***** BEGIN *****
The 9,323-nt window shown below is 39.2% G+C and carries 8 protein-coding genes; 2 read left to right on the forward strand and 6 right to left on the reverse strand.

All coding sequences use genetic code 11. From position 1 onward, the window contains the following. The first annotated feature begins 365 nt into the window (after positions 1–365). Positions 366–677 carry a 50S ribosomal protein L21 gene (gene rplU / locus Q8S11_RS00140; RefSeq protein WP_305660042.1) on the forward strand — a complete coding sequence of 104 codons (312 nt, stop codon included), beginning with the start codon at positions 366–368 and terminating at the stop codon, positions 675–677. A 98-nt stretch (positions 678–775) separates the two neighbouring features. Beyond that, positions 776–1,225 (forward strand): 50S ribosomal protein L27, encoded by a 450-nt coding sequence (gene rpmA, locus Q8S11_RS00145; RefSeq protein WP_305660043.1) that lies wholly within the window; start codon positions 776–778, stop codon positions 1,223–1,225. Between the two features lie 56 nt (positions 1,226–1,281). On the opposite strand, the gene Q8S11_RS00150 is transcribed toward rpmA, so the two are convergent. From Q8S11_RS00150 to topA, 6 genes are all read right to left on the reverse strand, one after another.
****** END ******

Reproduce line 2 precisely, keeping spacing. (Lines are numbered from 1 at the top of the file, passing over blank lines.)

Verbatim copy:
All coding sequences use genetic code 11. From position 1 onward, the window contains the following. The first annotated feature begins 365 nt into the window (after positions 1–365). Positions 366–677 carry a 50S ribosomal protein L21 gene (gene rplU / locus Q8S11_RS00140; RefSeq protein WP_305660042.1) on the forward strand — a complete coding sequence of 104 codons (312 nt, stop codon included), beginning with the start codon at positions 366–368 and terminating at the stop codon, positions 675–677. A 98-nt stretch (positions 678–775) separates the two neighbouring features. Beyond that, positions 776–1,225 (forward strand): 50S ribosomal protein L27, encoded by a 450-nt coding sequence (gene rpmA, locus Q8S11_RS00145; RefSeq protein WP_305660043.1) that lies wholly within the window; start codon positions 776–778, stop codon positions 1,223–1,225. Between the two features lie 56 nt (positions 1,226–1,281). On the opposite strand, the gene Q8S11_RS00150 is transcribed toward rpmA, so the two are convergent. From Q8S11_RS00150 to topA, 6 genes are all read right to left on the reverse strand, one after another.